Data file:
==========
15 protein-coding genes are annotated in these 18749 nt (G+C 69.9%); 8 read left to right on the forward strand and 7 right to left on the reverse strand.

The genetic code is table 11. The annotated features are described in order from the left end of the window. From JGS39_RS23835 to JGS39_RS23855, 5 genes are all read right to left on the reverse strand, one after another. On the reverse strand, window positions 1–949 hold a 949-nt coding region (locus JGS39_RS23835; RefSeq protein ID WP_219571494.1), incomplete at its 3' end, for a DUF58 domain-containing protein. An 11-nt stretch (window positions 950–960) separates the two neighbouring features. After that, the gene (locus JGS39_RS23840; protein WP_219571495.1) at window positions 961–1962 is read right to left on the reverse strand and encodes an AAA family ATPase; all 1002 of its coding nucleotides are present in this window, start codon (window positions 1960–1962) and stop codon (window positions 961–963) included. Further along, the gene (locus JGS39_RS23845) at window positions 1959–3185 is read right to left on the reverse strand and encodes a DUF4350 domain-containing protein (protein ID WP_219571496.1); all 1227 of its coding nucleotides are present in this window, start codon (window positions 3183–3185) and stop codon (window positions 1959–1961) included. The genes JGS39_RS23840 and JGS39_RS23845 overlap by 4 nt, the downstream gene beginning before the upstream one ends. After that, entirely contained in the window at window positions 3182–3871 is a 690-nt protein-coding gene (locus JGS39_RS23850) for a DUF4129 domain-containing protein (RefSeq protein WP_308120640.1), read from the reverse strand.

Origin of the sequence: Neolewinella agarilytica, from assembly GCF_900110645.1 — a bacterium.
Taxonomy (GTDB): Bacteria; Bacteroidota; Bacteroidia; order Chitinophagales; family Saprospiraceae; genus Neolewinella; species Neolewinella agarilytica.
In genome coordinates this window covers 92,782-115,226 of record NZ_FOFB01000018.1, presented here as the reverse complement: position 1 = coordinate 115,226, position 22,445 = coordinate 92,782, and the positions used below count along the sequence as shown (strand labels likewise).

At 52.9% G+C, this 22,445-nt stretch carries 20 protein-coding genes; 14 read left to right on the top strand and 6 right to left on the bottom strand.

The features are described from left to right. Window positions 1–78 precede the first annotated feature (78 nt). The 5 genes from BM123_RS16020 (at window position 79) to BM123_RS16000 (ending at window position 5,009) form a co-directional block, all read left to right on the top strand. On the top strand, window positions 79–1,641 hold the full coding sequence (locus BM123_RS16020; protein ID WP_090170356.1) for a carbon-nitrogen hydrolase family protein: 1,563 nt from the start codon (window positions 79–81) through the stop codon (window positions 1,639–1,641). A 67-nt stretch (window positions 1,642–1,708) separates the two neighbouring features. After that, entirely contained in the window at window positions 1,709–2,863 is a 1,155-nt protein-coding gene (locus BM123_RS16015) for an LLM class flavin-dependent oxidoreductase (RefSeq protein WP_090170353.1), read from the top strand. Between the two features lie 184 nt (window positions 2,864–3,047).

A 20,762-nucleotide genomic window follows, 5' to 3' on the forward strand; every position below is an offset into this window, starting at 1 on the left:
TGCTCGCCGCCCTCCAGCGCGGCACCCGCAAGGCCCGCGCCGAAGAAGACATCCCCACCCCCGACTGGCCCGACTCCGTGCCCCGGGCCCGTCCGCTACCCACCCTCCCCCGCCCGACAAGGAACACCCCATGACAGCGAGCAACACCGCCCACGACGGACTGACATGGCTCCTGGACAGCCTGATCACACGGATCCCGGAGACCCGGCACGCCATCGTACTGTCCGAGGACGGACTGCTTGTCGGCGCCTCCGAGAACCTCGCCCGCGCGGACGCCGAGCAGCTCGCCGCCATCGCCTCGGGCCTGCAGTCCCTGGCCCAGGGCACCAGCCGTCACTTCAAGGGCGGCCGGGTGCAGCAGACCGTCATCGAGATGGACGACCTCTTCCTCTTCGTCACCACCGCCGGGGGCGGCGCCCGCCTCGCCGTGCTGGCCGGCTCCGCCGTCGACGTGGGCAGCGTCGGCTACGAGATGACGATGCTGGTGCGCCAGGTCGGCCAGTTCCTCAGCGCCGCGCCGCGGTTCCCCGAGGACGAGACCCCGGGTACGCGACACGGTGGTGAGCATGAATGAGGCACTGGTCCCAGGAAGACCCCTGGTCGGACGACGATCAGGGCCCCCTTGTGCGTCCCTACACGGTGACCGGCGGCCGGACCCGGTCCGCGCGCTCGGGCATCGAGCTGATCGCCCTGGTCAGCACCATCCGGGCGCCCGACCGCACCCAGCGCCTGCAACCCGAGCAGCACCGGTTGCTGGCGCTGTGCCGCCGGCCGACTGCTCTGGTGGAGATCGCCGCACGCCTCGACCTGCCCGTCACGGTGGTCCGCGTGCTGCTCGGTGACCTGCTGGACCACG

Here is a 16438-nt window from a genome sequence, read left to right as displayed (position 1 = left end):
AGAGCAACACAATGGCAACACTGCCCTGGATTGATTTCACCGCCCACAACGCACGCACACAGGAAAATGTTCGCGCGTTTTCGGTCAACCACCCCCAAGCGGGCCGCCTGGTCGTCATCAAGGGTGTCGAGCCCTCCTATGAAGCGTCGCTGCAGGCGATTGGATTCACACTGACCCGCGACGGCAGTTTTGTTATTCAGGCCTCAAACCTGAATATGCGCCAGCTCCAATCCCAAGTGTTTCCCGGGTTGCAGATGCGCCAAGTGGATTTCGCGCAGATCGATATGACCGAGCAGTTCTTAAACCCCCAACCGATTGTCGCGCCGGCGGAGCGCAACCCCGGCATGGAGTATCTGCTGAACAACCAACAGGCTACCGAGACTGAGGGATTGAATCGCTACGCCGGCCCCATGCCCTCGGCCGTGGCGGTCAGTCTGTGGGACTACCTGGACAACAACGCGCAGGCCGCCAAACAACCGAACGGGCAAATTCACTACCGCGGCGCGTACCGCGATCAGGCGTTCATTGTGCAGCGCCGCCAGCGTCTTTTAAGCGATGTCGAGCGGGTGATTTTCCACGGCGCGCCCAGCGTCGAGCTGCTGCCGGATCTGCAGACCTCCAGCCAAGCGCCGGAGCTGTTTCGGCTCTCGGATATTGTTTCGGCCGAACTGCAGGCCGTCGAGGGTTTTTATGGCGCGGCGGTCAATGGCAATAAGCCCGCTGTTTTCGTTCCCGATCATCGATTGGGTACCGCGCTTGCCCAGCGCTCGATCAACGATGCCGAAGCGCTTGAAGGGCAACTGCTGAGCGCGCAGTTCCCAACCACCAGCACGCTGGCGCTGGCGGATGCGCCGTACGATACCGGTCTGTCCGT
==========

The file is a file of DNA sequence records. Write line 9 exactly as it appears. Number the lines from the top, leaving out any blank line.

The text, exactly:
TGCTCGCCGCCCTCCAGCGCGGCACCCGCAAGGCCCGCGCCGAAGAAGACATCCCCACCCCCGACTGGCCCGACTCCGTGCCCCGGGCCCGTCCGCTACCCACCCTCCCCCGCCCGACAAGGAACACCCCATGACAGCGAGCAACACCGCCCACGACGGACTGACATGGCTCCTGGACAGCCTGATCACACGGATCCCGGAGACCCGGCACGCCATCGTACTGTCCGAGGACGGACTGCTTGTCGGCGCCTCCGAGAACCTCGCCCGCGCGGACGCCGAGCAGCTCGCCGCCATCGCCTCGGGCCTGCAGTCCCTGGCCCAGGGCACCAGCCGTCACTTCAAGGGCGGCCGGGTGCAGCAGACCGTCATCGAGATGGACGACCTCTTCCTCTTCGTCACCACCGCCGGGGGCGGCGCCCGCCTCGCCGTGCTGGCCGGCTCCGCCGTCGACGTGGGCAGCGTCGGCTACGAGATGACGATGCTGGTGCGCCAGGTCGGCCAGTTCCTCAGCGCCGCGCCGCGGTTCCCCGAGGACGAGACCCCGGGTACGCGACACGGTGGTGAGCATGAATGAGGCACTGGTCCCAGGAAGACCCCTGGTCGGACGACGATCAGGGCCCCCTTGTGCGTCCCTACACGGTGACCGGCGGCCGGACCCGGTCCGCGCGCTCGGGCATCGAGCTGATCGCCCTGGTCAGCACCATCCGGGCGCCCGACCGCACCCAGCGCCTGCAACCCGAGCAGCACCGGTTGCTGGCGCTGTGCCGCCGGCCGACTGCTCTGGTGGAGATCGCCGCACGCCTCGACCTGCCCGTCACGGTGGTCCGCGTGCTGCTCGGTGACCTGCTGGACCACG